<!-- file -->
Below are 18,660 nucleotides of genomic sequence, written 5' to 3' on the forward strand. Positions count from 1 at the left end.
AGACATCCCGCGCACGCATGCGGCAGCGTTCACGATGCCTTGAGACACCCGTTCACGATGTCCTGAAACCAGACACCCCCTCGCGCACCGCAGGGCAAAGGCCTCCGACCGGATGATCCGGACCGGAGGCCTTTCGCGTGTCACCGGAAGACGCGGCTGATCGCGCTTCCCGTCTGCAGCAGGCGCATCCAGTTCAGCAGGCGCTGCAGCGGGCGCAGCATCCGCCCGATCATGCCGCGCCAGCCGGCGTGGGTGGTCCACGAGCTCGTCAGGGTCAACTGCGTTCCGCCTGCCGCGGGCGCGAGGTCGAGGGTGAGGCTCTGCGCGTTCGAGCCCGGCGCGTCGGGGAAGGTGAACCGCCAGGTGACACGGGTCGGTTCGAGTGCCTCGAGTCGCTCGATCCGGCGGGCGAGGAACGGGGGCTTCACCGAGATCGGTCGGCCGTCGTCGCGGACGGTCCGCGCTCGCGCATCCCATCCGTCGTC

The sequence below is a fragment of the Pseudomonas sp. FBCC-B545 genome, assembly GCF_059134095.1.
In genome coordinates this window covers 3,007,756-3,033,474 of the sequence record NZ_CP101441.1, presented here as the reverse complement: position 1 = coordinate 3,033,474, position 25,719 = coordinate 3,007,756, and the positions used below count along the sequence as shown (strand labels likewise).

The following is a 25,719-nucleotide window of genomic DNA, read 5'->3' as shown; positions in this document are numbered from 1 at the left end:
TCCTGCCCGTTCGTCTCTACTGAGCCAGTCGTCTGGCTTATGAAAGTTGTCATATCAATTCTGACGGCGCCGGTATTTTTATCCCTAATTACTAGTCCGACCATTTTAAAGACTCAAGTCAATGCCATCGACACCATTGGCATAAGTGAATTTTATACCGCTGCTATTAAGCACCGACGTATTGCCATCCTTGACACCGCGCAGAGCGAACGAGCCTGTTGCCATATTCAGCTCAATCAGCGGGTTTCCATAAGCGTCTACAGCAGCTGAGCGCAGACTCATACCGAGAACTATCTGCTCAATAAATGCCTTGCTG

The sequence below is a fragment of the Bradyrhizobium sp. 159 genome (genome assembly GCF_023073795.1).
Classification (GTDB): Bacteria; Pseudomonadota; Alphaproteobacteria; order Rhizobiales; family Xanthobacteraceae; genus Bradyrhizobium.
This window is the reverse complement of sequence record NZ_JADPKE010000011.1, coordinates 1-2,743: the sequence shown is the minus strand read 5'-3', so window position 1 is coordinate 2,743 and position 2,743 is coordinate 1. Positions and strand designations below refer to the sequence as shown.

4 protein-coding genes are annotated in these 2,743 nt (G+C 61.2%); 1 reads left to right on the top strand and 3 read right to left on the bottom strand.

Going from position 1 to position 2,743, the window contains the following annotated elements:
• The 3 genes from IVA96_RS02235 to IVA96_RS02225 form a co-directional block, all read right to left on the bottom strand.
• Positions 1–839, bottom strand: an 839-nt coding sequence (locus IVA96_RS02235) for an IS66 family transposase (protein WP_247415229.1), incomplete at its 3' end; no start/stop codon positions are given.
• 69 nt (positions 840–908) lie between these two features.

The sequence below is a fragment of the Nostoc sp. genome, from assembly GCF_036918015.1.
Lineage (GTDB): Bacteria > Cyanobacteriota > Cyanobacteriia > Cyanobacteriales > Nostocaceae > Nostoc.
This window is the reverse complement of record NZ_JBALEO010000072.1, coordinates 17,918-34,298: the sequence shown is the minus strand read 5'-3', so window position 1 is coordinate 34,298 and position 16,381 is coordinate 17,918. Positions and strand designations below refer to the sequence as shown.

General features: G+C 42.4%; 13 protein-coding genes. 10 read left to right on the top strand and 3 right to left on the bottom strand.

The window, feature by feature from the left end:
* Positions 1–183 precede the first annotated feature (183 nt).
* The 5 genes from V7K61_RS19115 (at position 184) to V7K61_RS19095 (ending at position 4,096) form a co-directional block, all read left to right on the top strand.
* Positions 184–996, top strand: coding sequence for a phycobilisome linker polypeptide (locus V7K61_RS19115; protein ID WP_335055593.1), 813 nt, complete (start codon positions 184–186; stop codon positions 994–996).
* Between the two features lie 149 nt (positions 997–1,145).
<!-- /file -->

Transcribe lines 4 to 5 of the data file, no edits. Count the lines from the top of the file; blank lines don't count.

In genome coordinates this window covers 3,007,756-3,033,474 of the sequence record NZ_CP101441.1, presented here as the reverse complement: position 1 = coordinate 3,033,474, position 25,719 = coordinate 3,007,756, and the positions used below count along the sequence as shown (strand labels likewise).

The following is a 25,719-nucleotide window of genomic DNA, read 5'->3' as shown; positions in this document are numbered from 1 at the left end: